Nonalcoholic steatohepatitis (NASH) characterized by liver steatosis with hepatocellular injury and inflammation is a potentially serious condition with up to 25% of patients progressing to cirrhosis with complications of portal hypertension, liver failure, and hepatocellular carcinoma. NASH is highly prevalent in patients with type 2 diabetes (T2D) and is an escalating health problem due to the global epidemic of T2D. Currently, control of lipids by diet and exercise is the only approved treatment; but long-term effectiveness is questionable because many patients are unable to comply with the required dietary and lifestyle changes, emphasizing the need for an effective pharmacotherapeutic approach. The thiazolidines and vitamin E can improve liver histology in NASH patients; but they are handicapped by formidable adverse effects. The investigational agent, obeticholic acid, has been shown to improve the biochemical and histological features of NASH; but drug safety requires further evaluation in the light of potentially adverse effects on blood lipids. A new compound, ARI-3037MO, can reverse the elevation of the enzyme markers of liver damage in hyperlipidemic hamsters and reduce circulating triglycerides and body weight. ARI-3037MO is a synthetic analog of nicotinic acid (NA), which itself has been reported to reverse hepatic steatosis in a hyperlipidemic model. NA significantly reduced liver lipid in a small clinical trial but clinical acceptance in NAFLD/NASH patients is unlikely given its association with hepatoxicity, impaired insulin sensitivity, and flushing. ARI- 3037MO does not interact with the high affinity receptor for NA, GPR109A, which mediates the latter two adverse effects; but, preclinically and clinically, ARI-3037MO retained beneficial effects on lipid levels and inflammation. ARI-3037MO did not impair glucose control, cause flushing, or show any signs of hepatotoxicity in human phase I trials, suggesting feasibility as a drug candidate in NAFLD/NASH. The next step is to examine efficacy in NAFLD/NASH patients with moderate biopsy-proven steatohepatitis in a 6-month study.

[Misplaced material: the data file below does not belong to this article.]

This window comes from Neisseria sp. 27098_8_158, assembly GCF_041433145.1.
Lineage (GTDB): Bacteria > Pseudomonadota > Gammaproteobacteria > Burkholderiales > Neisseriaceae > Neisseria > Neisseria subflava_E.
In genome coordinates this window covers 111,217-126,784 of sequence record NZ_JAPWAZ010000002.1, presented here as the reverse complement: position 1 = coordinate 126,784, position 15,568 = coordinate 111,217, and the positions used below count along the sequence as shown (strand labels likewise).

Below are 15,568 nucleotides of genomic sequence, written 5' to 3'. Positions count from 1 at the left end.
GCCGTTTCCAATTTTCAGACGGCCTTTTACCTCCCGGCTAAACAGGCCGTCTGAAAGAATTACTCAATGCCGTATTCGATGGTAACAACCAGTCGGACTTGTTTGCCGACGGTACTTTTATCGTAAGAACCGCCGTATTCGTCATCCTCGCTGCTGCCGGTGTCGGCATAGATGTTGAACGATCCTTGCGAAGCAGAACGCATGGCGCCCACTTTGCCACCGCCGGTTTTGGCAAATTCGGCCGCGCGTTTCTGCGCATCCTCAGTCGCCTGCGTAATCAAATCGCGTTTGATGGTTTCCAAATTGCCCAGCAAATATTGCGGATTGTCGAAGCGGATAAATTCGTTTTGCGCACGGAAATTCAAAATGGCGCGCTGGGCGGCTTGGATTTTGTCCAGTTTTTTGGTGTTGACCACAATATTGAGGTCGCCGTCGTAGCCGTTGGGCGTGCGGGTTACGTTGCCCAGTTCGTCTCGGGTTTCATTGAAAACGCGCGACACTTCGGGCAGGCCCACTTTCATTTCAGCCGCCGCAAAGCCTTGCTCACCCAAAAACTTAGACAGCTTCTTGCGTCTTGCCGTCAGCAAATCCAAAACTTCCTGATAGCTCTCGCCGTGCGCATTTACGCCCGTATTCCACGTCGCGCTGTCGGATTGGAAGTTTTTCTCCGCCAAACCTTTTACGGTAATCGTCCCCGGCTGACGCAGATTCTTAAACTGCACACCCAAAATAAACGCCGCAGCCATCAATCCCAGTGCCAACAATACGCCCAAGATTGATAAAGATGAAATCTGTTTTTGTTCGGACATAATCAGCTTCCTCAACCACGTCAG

The Specific Aim i s to demonstrate that ARI-3037MO reduces intrahepatic lipid content and improves liver function via beneficial changes in liver function tests. In order to advance into a placebo-controlled, proof-of- concept phase II clinical study in NASH patients (SBIR phase 2), ARI-3037MO must meet specific Benchmarks: 1) at least a 33% reduction in intrahepatic lipid content measured by MRI spectroscopy, and 2) a 25% or greater reduction in the alanine transaminase marker of liver disease. A study director at an advanced clinical site (Beth Israel Deaconess Medical Center), a homogeneous study population selected by liver histology indicative of reversible disease, and the safety profile of ARI-3037MO provide confidence that the study can be successfully executed to yield definitive, measurable outcomes.
Nonalcoholic steatohepatitis (NASH) is an escalating public health problem linked to the global diabetes epidemic and is characterized by liver steatosis accompanied by hepatocellular injury, inflammation and risk of progression to cirrhosis with complications of portal hypertension, liver failure, and hepatocellular carcinoma. Effectiveness of diet and exercise to control NASH is limited by patient compliance; moreover, existing therapeutic agents, such as the thiazolidines and vitamin E, and an otherwise promising investigational agent, obeticholic acid, are handicapped by significant safety concerns. Efficacy of the new investigational agent, ARI-3037MO, will be tested in NAFLD/NASH patients in a trial with intrahepatic lipid, and liver enzyme endpoints.